I suggest that your assumption is a bit hasty, and also that it’s not very ‘scientific’ to predict with certainty the results of studies that haven’t even been done (as you have done). But this isn’t the first time a commenter here who is a congregant of the church of science-ology has exhibited some distinctly unscientific thinking (see comments 19 and 21 for another example).

    The reality is that it is entirely possible that a ‘scientific’ study will find no statistically significant enhanced risk of death with crossing the road compared to not crossing the road. And studies that find MMR vaccination is not ‘statistically significantly’ associated with some adverse effect do not prove that MMR cannot cause that adverse effect. THAT’S my point.

    And with regard to proof of some problem (e.g. autism) with MMR, you’re obviously right: you can’t prove a negative. But you wouldn’t necessarily know that from the people who have used epidemiological evidence to insist that MMR does not cause autism. Again, I feel compelled to thank you again for drawing our attention to the inadequacy of the evidence used to ‘persuade’ us MMR is safe.

    Your comments here serve quite elegantly, I think, to highlight some of the inadequacies of the scientific method (which was the aim of the original post), not to mention the distinctly unscientific approach some take in the name of science.

  27. Occam 30 May 2008 at 10:16 am #

    You’re wriggling, you would control & test that there was no significant difference from other causes of death, ie knocked down on the pavement between the control & experimental groups, the factor being tested for is the act of crossing the road, a properly controlled study, as in clinical trials, would ensure there were not confounding issues, look at the published epidemiological breakdown by race, age, sex etc etc in clinical trial reports comparing test and comparator drugs.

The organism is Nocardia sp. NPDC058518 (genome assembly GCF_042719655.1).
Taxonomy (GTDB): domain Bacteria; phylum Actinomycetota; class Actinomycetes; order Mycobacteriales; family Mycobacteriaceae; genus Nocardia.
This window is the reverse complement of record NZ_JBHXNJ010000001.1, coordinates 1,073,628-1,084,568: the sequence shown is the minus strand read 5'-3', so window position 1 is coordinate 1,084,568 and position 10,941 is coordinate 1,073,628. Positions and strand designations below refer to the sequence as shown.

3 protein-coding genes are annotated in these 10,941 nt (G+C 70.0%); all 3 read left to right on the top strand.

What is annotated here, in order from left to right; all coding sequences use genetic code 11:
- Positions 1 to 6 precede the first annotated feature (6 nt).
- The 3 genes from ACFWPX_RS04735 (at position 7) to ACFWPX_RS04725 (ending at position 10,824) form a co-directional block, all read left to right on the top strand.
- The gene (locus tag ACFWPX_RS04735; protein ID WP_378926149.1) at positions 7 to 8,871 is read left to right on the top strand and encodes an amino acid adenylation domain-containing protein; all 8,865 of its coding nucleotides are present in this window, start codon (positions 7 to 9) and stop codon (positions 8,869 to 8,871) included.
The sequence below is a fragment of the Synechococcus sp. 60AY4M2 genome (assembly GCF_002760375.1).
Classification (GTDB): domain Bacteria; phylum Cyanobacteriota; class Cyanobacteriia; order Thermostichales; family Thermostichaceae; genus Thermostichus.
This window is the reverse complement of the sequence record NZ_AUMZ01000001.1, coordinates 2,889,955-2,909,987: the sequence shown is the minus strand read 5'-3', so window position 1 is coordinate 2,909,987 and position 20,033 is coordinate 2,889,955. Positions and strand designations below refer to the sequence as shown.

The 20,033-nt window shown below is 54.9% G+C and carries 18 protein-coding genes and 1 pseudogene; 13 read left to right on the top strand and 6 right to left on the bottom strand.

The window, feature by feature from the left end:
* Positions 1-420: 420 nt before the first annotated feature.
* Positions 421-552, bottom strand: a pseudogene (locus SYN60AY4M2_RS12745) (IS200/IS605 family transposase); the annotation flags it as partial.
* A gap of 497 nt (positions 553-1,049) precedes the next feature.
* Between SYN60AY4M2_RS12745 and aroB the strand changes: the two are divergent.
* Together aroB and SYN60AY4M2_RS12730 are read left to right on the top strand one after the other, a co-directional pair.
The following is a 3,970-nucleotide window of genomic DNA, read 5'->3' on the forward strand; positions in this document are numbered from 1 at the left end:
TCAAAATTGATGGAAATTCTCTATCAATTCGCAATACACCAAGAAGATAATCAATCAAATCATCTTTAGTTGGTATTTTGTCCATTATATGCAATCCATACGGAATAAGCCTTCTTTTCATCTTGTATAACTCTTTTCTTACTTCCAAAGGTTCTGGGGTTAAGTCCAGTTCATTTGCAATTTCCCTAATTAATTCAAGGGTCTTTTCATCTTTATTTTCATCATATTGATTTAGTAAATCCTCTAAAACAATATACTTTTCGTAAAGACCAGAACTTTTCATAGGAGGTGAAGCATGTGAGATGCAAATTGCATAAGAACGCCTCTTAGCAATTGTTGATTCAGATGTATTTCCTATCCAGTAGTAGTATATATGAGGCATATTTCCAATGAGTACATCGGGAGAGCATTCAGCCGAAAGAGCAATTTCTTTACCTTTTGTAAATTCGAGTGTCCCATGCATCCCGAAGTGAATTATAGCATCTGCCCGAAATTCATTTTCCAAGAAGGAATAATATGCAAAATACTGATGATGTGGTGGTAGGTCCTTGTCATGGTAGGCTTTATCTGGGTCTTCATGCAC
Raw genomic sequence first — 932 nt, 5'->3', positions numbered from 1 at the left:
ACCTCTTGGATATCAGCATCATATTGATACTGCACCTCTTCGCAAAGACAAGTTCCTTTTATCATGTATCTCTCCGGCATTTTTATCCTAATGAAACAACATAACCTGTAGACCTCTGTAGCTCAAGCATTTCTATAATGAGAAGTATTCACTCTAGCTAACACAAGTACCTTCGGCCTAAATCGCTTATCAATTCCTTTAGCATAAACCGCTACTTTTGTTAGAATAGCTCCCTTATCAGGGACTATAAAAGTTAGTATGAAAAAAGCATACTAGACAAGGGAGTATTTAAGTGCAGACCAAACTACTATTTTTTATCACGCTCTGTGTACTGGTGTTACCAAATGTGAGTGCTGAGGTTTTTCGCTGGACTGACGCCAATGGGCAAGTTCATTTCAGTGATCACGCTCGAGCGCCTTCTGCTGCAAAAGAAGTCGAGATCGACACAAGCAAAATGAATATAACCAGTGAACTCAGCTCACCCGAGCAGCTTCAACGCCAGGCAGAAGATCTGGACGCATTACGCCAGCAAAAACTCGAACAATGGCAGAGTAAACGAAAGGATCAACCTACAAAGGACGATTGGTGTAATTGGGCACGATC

Again you wriggle re autism the conclusion has been drawn that there is no evidence that there is a causal relationship between MMR & autism, ie the null hypothesis that there is harm was not demonstrated.

  28. Dr John Briffa 30 May 2008 at 10:35 am #

    Occam – in response to comment no. 27

    Fine by all means control as much as you like, but you didn’t answer the question: How is it that you managed to predict with certainty the result of a study that hasn’t been done? I’m hoping the irony of you accusing ME of ‘wriggling’ is not lost on you, though I suspect it might be.

    And with regard to MMR, please do tell us all how it that I’m ‘wriggling’ here: As I have stated quite clearly, my position is not that MMR causes autism, only that it has not been proven NOT to cause autism.

    And another little ‘scientific’ point that seems perhaps to have passed you by: the epidemiological evidence use to vindicate MMR could never prove (or disprove) a CAUSAL relationship between MMR and autism. But I suppose that doesn’t matter much to those who have made their mind up before the ‘facts’ are in (you know, those distinctly unscientific scientists I referred to in my last comment…)

  29. cynic 30 May 2008 at 11:55 am #

    Dr B,

    Your road-crossing analogy has got a lot of people’s backs up. I feel I must correct one implicit point:
    Significance testing if performed correctly* has nothing to do with how rare an event is. This was a bad point to start on and it has distracted from your essential and correct point that even rare events can happen and their consequences can be devastating to those involved.